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American Heritage® Dictionary of the English Language, Fifth Edition. Copyright © 2016 by Houghton Mifflin Harcourt Publishing Company. Published by Houghton Mifflin Harcourt Publishing Company. All rights reserved.
in•oc•u•lum(ɪˈnɒk yə ləm)
n., pl. -la (-lə).
the substance used to make an inoculation.
[1900–05; < New Latin, derivative of Latin inoculāre]
Random House Kernerman Webster's College Dictionary, © 2010 K Dictionaries Ltd. Copyright 2005, 1997, 1991 by Random House, Inc. All rights reserved.
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|Noun||1.||inoculant - a substance (a virus or toxin or immune serum) that is introduced into the body to produce or increase immunity to a particular disease|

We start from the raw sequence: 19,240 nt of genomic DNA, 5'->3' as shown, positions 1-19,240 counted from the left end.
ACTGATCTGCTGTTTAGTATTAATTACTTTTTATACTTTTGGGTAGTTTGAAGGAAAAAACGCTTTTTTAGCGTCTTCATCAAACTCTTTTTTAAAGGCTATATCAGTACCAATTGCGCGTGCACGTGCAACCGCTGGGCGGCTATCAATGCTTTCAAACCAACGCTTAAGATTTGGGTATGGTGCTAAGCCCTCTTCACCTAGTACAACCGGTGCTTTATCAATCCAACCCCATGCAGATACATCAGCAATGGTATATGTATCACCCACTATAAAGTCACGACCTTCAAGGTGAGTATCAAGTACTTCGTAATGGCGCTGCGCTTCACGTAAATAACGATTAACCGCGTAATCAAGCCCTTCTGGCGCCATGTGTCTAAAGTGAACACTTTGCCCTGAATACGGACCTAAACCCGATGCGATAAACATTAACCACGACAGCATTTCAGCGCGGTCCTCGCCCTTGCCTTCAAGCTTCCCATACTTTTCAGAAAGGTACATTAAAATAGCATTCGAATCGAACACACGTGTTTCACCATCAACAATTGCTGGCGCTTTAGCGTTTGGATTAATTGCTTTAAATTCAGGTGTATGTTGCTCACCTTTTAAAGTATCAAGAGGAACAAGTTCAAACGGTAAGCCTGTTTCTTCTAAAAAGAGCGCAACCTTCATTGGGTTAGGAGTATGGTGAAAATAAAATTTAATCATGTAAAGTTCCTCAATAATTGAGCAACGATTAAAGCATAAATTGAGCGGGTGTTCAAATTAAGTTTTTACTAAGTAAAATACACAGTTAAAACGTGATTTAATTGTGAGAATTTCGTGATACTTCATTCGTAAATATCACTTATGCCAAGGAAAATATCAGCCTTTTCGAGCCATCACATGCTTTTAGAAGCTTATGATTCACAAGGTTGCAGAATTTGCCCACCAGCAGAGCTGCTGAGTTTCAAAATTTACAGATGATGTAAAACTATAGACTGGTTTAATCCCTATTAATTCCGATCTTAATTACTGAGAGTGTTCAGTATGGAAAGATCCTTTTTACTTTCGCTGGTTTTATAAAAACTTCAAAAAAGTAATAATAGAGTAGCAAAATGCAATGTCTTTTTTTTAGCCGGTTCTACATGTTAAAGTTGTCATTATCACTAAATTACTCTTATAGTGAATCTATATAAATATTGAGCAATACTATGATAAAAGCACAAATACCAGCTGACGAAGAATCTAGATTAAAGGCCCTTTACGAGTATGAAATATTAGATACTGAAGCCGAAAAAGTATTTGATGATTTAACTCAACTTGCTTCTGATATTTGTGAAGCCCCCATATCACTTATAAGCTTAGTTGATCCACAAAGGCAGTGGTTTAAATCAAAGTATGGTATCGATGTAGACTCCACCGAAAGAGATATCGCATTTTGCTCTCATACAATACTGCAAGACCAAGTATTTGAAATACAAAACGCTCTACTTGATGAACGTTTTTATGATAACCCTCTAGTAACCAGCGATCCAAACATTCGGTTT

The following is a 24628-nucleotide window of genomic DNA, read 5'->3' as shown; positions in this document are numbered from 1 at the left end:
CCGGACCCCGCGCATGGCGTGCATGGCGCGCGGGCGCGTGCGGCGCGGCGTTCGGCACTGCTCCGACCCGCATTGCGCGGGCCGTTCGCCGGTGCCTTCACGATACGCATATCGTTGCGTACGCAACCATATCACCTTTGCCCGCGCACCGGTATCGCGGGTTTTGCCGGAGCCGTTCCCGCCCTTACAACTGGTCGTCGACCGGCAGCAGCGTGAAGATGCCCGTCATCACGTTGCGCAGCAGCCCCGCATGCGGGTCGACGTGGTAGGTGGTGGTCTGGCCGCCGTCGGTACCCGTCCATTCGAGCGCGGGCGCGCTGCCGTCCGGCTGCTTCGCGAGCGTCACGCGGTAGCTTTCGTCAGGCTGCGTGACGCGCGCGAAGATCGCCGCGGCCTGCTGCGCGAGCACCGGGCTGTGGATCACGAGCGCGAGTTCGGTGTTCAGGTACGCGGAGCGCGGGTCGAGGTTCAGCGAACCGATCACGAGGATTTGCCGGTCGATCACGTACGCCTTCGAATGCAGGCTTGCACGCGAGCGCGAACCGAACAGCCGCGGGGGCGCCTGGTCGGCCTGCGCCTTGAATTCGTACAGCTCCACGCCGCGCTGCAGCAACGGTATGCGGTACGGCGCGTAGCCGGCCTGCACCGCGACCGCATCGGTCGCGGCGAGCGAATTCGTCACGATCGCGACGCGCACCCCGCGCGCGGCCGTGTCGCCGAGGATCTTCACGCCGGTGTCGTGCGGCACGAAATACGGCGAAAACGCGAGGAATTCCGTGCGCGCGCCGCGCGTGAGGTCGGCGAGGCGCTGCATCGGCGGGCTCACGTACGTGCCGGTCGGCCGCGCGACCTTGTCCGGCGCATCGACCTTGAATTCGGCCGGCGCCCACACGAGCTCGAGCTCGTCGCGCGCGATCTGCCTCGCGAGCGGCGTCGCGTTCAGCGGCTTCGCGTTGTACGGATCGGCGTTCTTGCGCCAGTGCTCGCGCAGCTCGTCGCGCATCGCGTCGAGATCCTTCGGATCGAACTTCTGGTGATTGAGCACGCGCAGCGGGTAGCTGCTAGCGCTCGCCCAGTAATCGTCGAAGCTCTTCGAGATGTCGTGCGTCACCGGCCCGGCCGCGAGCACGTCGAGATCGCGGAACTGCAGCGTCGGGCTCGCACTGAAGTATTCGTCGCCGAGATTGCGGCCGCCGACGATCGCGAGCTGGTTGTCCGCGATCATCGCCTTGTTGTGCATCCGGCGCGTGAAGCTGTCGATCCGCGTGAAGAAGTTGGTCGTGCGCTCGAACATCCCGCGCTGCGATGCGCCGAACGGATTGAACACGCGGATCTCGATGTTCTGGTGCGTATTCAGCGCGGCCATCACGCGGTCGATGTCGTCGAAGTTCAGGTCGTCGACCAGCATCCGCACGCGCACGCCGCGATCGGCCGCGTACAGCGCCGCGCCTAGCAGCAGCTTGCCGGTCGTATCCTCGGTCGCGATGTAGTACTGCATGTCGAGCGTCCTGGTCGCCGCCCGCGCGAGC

substance - a particular kind or species of matter with uniform properties; "shigella is one of the most toxic substances known to man"
virus - (virology) ultramicroscopic infectious agent that replicates itself only within cells of living hosts; many are pathogenic; a piece of nucleic acid (DNA or RNA) wrapped in a thin coat of protein
Based on WordNet 3.0, Farlex clipart collection. © 2003-2012 Princeton University, Farlex Inc.
n (Med) → Impfstoff m
Collins German Dictionary – Complete and Unabridged 7th Edition 2005. © William Collins Sons & Co. Ltd. 1980 © HarperCollins Publishers 1991, 1997, 1999, 2004, 2005, 2007